By Carol Hoyt
I never expected to be kneeling barefoot on a blanket on a sidewalk in Luang Prabang at 6:30am, waiting in anticipation for a traditional morning ritual. We were given instructions to dress appropriately meaning shoulders, chest and legs should be covered. We were to remain silent, make no physical or eye contact, refrain from taking close up photos, and absolutely no flash. There were a few others there already, some with coffee and pastries, the odd vendor selling bananas. It was our privilege to take part in Tak Bat, the monks’ alms procession. We each had a basket with about thirty biscuits to give and then they came, about three hundred barefoot saffron clad monks each carrying a bowl to receive alms. Remaining in our kneeling positions, we simply placed our biscuits into a monk’s bowl, which they would take back to their twelve monasteries for breakfast and lunch. For me, it was a very moving, but solemn procession, and in a true spirit of giving and receiving.
We were a group of seven intrepid travelers on a sixteen day tour of Laos and now in the UNESCO world heritage site of Luang Prabang, population 70,000. The town is in a beautiful mountain setting at the confluence of the Mekong and Nan Khan Rivers. There is a bamboo bridge across the Nan Khan which is lit up at night, and beautiful gardens can be seen on the other side. Luang Prabang is a charming town with many French colonial homes restored, as well as other buildings, housing shops, coffee houses, restaurants and guest homes. There is an abundance of shopping – textiles, books, jewelry, and handcrafts, primarily on one street. Restaurants are plentiful, including on the waterfront, which makes for a pleasant evening meal. I was happy to visit a shop called Big Brother Mouse, selling books for children of all ages. They were available for purchase by travelers and the suggestion was to distribute them to village children. After reading, that child was to share the book with another, thus increasing literacy across the country. In the same vein, we visited the Nat Xieng Mouane, a large monastery with a training centre for young monks where they would learn skills which will be used to maintain temples.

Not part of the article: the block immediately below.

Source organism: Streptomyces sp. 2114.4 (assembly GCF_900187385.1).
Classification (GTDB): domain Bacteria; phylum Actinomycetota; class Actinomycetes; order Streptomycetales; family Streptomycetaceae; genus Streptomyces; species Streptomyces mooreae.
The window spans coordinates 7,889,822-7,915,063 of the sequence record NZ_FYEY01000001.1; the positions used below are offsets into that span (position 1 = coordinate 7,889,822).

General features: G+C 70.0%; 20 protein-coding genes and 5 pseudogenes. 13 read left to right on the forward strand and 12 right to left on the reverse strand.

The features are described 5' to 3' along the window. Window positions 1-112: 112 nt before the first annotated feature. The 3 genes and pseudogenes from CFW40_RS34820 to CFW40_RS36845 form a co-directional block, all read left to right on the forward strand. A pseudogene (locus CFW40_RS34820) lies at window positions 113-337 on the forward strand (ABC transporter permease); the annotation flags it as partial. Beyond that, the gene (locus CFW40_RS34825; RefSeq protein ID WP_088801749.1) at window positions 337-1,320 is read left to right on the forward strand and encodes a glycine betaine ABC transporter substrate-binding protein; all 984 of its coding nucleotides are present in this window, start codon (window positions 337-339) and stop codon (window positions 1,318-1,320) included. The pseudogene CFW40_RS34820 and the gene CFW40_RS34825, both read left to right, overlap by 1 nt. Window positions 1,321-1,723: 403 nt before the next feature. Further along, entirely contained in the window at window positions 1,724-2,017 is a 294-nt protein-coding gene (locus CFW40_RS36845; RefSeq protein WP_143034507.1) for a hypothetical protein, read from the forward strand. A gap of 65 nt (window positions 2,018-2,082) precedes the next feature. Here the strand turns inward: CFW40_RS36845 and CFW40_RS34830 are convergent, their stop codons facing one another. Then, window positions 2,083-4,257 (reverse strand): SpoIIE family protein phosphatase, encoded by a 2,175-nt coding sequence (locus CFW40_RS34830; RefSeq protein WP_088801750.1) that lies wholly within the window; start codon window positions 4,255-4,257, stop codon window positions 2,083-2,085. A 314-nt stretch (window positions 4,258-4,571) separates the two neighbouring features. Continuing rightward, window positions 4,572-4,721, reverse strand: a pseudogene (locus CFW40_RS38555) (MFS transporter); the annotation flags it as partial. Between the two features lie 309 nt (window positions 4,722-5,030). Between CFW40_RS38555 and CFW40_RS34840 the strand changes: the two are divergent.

There are sixty-four temples and fifteen hundred monks in Luang Prabang. We saw several including Wat Xieng Thong, the most visited, which dates back to 1559 AD. It is a large complex housing the sim (ordination hall), several stupas and other small buildings. There is a striking Tree of Life on an exterior wall of the sim, and beautiful mosaics depicting local village life throughout the complex. There are many Buddha’s, as in all of the temples we saw. I was struck by the exquisite funeral chariot which had been used to carry ashes of Lao royalty to their final resting place. It was a surprise to me to see an open sided shelter housing two very long boats which could accommodate fifty rowers. These boats symbolize the Buddha calling for rain, and are used in two yearly festivals, Bun Pi Mao (the Lao New Year in April) and Bun Nam (the river festival in October). Visounnarath is known as the watermelon stupa as its shape is similar. It dates back to 1503AD. We first saw a beautiful statue of The Protectress of the Earth, under a large banyon tree. The Buddha here was so large, that the temple was actually built around him. We also saw an example of writing from the 17th century written in a language called Pali.
The Royal Palace Museum is well worth a visit. The Royal Palace was built in 1904, and used as such until 1975 when the Lao monarchy came to an end. It reopened in 1988 as a museum and has many fine paintings, mosaics and various collections.
The morning market was typical of many I have seen, with food both cooked and uncooked. There were live ducks and fish for sale. We saw some very tasty khaokhieb (biscuits with spices) being made as well as tiny pancakes that looked inviting. Something new to me was live caged birds that we could release for a fee. Our guide said they are much like homing pigeons, and will return! There is also a large evening market, with handcrafts for sale.